Erik Satie - Gymnopédie No.1
Edvard Grieg - Morgenstemning (Morning Mood)
Jean Sibelius - Finlandia (Skip to 1:16, the part from 6:24-> is the best)
Erik Satie - Gymnopédie No.1
This thread must stay alive!
Johann Sebastian Bach - "Air" Orchestral Suite No. 3 in D Major
(conducted by Ton Koopman, perfomed by The Amsterdam Baroque Orchestra)
Wolfgang Amadeus Mozart - Betulia Liberata: Oratorio: Overture
An oratorio is a musical drama that tells a story from the Bible. Mozart wrote only one oratorio, and for his subject he oddly chose the story of Judith. In the story, Judith sneaks into the camp of the Assyrians, who are to preparing to wage war on the Israelites. She gains access to the leader's tent and cuts his head off. Without their leader, the Assyrians disperse and Israel is saved. This gruesome story was ignored by Handel and other more prominent composers, but who was going to tell the 15-year old Mozart what was proper material for his music?
The Overture is suitably dark and stormy. It is in three parts and the last section is thematically connected to the first. The middle section is sweet and melodic, yet contains the underpinnings of tempestuousness that characterize the rest of the overture and indeed the rest of the oratorio. To many, it foreshadows the masterful Requiem he would compose two decades later.
J. S. Bach - The Well-Tempered Klavier, Prelude and Fugue in C, BWV 847 - Sviatoslav Richter
Slightly random one; eurofags (), anyone know the name of the operatic piece at the start of the UEFA Champions League TV coverage?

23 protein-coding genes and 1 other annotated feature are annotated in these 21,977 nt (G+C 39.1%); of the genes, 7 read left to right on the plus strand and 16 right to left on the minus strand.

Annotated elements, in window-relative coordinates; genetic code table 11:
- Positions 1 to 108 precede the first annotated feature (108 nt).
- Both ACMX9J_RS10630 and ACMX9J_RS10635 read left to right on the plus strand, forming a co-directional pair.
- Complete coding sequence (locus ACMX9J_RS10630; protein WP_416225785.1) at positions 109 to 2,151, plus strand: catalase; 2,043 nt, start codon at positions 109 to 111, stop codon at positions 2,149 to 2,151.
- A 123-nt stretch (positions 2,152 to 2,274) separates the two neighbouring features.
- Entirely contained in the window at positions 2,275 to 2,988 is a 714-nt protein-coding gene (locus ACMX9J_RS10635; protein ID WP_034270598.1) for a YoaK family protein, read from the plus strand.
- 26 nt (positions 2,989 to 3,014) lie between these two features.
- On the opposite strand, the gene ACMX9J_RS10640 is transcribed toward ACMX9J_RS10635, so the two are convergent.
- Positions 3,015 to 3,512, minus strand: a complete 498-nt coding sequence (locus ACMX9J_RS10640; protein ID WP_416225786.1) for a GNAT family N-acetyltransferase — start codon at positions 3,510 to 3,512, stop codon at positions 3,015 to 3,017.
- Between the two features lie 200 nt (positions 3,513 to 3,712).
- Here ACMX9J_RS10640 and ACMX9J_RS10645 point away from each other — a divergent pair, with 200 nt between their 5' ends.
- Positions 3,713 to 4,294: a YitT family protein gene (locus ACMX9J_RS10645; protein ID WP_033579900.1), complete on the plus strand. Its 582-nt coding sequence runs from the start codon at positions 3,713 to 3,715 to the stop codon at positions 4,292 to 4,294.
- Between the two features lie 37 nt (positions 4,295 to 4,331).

Franz Schubert - Impromptu No.3, Op.90
(played by Krystian Zimerman)
Modest Mussorgsky - Pictures from an Exhibition, XIV: The Great Gate of Kiev -
John Adams - Chorus of Exiled Palestinians
My father's house was razed
In nineteen forty-eight
When the Israelis passed
Over our street.
The house was built of stone
With a courtyard inside
Where on a hot day one
Could sit in shade
Under a tree, and have
A glass of something cool.
Coolness rose like a wave
From our pure well.
No-one was turned away...
No-one was turned away - except for the [American born] composer of this piece,
who is singled out for ‘special’ treatment when trying to re-enter his home country.
Igor Stravinsky - The Rite of Spring (Le Sacre du Printemps), Sacrificial Dance (The Chosen One) (Danse sacrale (l'Élue)) - BBC Symphony Orchestra, The Finnish National Ballet, from The Riot at the Rite (BBC, 2006)
Ludwig van Beethoven - Coriolan, Op. 62 - Roger Norrington and the London Classical Players
Thanks a lot osnunez and hadamar. You dig up some familiar and some unfamiliar music. Great.
osnunez. You gave me the impuls to dig up this. VVVV
[SIZE=2]3.Allegro - Concerto For Four Harpsichords In A Minor BWV 1065[/SIZE]
Ludwig van Beethoven - Piano Sonata No. 23 in F minor, Op 57 (Appassionata)
(played by Myra Hess, 1945)
During the war years, and the blitz, Dame Myra Hess organized over a thousand concerts at the National Gallery. The Gallery had removed all their paintings, keeping just one on display each month as thousands of folks (many not regular concert goers) came to hear, be inspired, and maybe gain a little hope by these wartime concerts.
Andrew ****son wrote in his blog at the "Guardian": "the monumental Appassionata - always associated in my mind with a wartime film of Myra Hess at the National Gallery, playing those crashing F minor chords at with a stubborn intensity that takes on all the death and mayhem around."
Last edited by osnunez; 02-20-2009 at 01:29 AM. Reason: added video, etc